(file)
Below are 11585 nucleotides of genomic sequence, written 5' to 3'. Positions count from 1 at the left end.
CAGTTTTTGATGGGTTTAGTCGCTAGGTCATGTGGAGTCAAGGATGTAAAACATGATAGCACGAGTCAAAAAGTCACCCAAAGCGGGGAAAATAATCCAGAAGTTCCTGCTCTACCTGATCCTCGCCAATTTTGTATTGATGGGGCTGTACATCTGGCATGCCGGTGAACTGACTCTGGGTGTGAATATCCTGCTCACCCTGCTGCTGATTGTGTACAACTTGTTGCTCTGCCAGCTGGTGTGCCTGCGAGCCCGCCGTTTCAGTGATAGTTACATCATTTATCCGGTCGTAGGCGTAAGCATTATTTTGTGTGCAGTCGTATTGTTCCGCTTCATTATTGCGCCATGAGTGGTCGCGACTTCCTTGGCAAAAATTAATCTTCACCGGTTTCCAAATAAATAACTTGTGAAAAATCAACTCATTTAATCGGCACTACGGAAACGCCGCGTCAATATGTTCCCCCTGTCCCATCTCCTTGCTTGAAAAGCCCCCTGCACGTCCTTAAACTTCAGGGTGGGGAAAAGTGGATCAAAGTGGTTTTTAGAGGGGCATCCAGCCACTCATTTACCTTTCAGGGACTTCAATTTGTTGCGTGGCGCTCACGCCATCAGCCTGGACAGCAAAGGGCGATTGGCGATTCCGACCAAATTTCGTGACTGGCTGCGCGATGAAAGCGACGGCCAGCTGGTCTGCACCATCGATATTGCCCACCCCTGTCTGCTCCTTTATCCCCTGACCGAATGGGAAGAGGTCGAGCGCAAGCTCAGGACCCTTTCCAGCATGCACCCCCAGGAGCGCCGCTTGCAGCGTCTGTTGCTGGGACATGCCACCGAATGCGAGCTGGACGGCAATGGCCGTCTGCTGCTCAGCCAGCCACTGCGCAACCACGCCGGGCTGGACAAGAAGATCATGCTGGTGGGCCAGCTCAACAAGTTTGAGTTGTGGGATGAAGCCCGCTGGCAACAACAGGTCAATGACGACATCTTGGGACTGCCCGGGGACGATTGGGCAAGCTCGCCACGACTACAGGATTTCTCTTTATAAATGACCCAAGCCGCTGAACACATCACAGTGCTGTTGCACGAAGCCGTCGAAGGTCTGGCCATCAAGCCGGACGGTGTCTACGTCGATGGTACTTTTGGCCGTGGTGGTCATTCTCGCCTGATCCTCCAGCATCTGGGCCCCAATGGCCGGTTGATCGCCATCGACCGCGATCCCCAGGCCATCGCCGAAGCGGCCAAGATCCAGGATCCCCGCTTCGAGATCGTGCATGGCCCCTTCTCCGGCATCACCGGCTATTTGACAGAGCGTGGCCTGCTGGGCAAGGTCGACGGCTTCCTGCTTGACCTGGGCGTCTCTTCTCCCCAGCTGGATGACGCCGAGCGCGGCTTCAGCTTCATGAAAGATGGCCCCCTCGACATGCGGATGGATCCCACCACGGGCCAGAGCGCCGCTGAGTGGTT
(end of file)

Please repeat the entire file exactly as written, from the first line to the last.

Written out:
Below are 11585 nucleotides of genomic sequence, written 5' to 3'. Positions count from 1 at the left end.
CAGTTTTTGATGGGTTTAGTCGCTAGGTCATGTGGAGTCAAGGATGTAAAACATGATAGCACGAGTCAAAAAGTCACCCAAAGCGGGGAAAATAATCCAGAAGTTCCTGCTCTACCTGATCCTCGCCAATTTTGTATTGATGGGGCTGTACATCTGGCATGCCGGTGAACTGACTCTGGGTGTGAATATCCTGCTCACCCTGCTGCTGATTGTGTACAACTTGTTGCTCTGCCAGCTGGTGTGCCTGCGAGCCCGCCGTTTCAGTGATAGTTACATCATTTATCCGGTCGTAGGCGTAAGCATTATTTTGTGTGCAGTCGTATTGTTCCGCTTCATTATTGCGCCATGAGTGGTCGCGACTTCCTTGGCAAAAATTAATCTTCACCGGTTTCCAAATAAATAACTTGTGAAAAATCAACTCATTTAATCGGCACTACGGAAACGCCGCGTCAATATGTTCCCCCTGTCCCATCTCCTTGCTTGAAAAGCCCCCTGCACGTCCTTAAACTTCAGGGTGGGGAAAAGTGGATCAAAGTGGTTTTTAGAGGGGCATCCAGCCACTCATTTACCTTTCAGGGACTTCAATTTGTTGCGTGGCGCTCACGCCATCAGCCTGGACAGCAAAGGGCGATTGGCGATTCCGACCAAATTTCGTGACTGGCTGCGCGATGAAAGCGACGGCCAGCTGGTCTGCACCATCGATATTGCCCACCCCTGTCTGCTCCTTTATCCCCTGACCGAATGGGAAGAGGTCGAGCGCAAGCTCAGGACCCTTTCCAGCATGCACCCCCAGGAGCGCCGCTTGCAGCGTCTGTTGCTGGGACATGCCACCGAATGCGAGCTGGACGGCAATGGCCGTCTGCTGCTCAGCCAGCCACTGCGCAACCACGCCGGGCTGGACAAGAAGATCATGCTGGTGGGCCAGCTCAACAAGTTTGAGTTGTGGGATGAAGCCCGCTGGCAACAACAGGTCAATGACGACATCTTGGGACTGCCCGGGGACGATTGGGCAAGCTCGCCACGACTACAGGATTTCTCTTTATAAATGACCCAAGCCGCTGAACACATCACAGTGCTGTTGCACGAAGCCGTCGAAGGTCTGGCCATCAAGCCGGACGGTGTCTACGTCGATGGTACTTTTGGCCGTGGTGGTCATTCTCGCCTGATCCTCCAGCATCTGGGCCCCAATGGCCGGTTGATCGCCATCGACCGCGATCCCCAGGCCATCGCCGAAGCGGCCAAGATCCAGGATCCCCGCTTCGAGATCGTGCATGGCCCCTTCTCCGGCATCACCGGCTATTTGACAGAGCGTGGCCTGCTGGGCAAGGTCGACGGCTTCCTGCTTGACCTGGGCGTCTCTTCTCCCCAGCTGGATGACGCCGAGCGCGGCTTCAGCTTCATGAAAGATGGCCCCCTCGACATGCGGATGGATCCCACCACGGGCCAGAGCGCCGCTGAGTGGTT